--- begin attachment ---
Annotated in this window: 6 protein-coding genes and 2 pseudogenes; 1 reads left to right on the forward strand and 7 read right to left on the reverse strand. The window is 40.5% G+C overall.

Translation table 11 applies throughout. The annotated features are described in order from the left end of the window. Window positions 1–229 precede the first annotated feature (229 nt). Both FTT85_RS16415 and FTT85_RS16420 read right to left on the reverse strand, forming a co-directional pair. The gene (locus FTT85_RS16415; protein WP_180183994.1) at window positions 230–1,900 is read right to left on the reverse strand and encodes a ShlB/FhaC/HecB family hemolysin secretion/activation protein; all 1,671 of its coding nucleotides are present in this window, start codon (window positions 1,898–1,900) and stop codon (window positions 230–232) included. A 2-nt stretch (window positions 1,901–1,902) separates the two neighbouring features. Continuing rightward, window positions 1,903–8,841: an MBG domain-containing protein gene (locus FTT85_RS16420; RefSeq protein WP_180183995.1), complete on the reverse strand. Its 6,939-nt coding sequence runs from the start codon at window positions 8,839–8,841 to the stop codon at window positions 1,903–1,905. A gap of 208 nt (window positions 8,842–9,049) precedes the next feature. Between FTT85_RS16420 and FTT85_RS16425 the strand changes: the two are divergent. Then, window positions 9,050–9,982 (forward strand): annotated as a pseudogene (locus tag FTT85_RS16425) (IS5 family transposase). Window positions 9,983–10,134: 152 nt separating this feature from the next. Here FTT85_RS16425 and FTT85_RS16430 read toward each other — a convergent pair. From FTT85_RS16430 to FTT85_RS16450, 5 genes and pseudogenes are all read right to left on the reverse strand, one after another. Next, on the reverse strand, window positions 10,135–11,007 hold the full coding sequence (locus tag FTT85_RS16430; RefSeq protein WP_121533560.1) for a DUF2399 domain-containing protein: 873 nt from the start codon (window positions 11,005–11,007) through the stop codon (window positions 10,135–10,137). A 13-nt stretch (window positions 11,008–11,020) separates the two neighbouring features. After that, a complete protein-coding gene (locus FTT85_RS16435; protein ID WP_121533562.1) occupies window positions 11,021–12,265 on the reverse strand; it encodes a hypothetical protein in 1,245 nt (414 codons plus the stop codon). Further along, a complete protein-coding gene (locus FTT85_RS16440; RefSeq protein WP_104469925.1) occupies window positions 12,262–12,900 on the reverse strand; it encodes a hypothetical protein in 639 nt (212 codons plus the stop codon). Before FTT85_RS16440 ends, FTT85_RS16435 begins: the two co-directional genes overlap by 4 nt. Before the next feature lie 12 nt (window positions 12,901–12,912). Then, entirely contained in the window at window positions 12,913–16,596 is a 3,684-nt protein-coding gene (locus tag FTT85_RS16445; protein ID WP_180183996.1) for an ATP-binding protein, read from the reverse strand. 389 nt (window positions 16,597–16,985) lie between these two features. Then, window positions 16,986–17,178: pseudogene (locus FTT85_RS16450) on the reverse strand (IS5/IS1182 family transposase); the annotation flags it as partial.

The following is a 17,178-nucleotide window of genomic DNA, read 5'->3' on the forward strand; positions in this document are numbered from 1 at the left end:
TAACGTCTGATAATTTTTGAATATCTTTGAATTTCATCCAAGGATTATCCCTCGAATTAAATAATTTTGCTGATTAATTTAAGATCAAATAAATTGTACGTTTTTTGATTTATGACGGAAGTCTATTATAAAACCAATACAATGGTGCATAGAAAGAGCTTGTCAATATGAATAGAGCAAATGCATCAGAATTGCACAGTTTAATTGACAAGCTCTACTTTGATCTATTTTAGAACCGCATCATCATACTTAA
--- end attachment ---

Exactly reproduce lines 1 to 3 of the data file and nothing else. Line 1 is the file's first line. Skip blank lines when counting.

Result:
Annotated in this window: 6 protein-coding genes and 2 pseudogenes; 1 reads left to right on the forward strand and 7 read right to left on the reverse strand. The window is 40.5% G+C overall.

Translation table 11 applies throughout. The annotated features are described in order from the left end of the window. Window positions 1–229 precede the first annotated feature (229 nt). Both FTT85_RS16415 and FTT85_RS16420 read right to left on the reverse strand, forming a co-directional pair. The gene (locus FTT85_RS16415; protein WP_180183994.1) at window positions 230–1,900 is read right to left on the reverse strand and encodes a ShlB/FhaC/HecB family hemolysin secretion/activation protein; all 1,671 of its coding nucleotides are present in this window, start codon (window positions 1,898–1,900) and stop codon (window positions 230–232) included. A 2-nt stretch (window positions 1,901–1,902) separates the two neighbouring features. Continuing rightward, window positions 1,903–8,841: an MBG domain-containing protein gene (locus FTT85_RS16420; RefSeq protein WP_180183995.1), complete on the reverse strand. Its 6,939-nt coding sequence runs from the start codon at window positions 8,839–8,841 to the stop codon at window positions 1,903–1,905. A gap of 208 nt (window positions 8,842–9,049) precedes the next feature. Between FTT85_RS16420 and FTT85_RS16425 the strand changes: the two are divergent. Then, window positions 9,050–9,982 (forward strand): annotated as a pseudogene (locus tag FTT85_RS16425) (IS5 family transposase). Window positions 9,983–10,134: 152 nt separating this feature from the next. Here FTT85_RS16425 and FTT85_RS16430 read toward each other — a convergent pair. From FTT85_RS16430 to FTT85_RS16450, 5 genes and pseudogenes are all read right to left on the reverse strand, one after another. Next, on the reverse strand, window positions 10,135–11,007 hold the full coding sequence (locus tag FTT85_RS16430; RefSeq protein WP_121533560.1) for a DUF2399 domain-containing protein: 873 nt from the start codon (window positions 11,005–11,007) through the stop codon (window positions 10,135–10,137). A 13-nt stretch (window positions 11,008–11,020) separates the two neighbouring features. After that, a complete protein-coding gene (locus FTT85_RS16435; protein ID WP_121533562.1) occupies window positions 11,021–12,265 on the reverse strand; it encodes a hypothetical protein in 1,245 nt (414 codons plus the stop codon). Further along, a complete protein-coding gene (locus FTT85_RS16440; RefSeq protein WP_104469925.1) occupies window positions 12,262–12,900 on the reverse strand; it encodes a hypothetical protein in 639 nt (212 codons plus the stop codon). Before FTT85_RS16440 ends, FTT85_RS16435 begins: the two co-directional genes overlap by 4 nt. Before the next feature lie 12 nt (window positions 12,901–12,912). Then, entirely contained in the window at window positions 12,913–16,596 is a 3,684-nt protein-coding gene (locus tag FTT85_RS16445; protein ID WP_180183996.1) for an ATP-binding protein, read from the reverse strand. 389 nt (window positions 16,597–16,985) lie between these two features. Then, window positions 16,986–17,178: pseudogene (locus FTT85_RS16450) on the reverse strand (IS5/IS1182 family transposase); the annotation flags it as partial.

The following is a 17,178-nucleotide window of genomic DNA, read 5'->3' on the forward strand; positions in this document are numbered from 1 at the left end: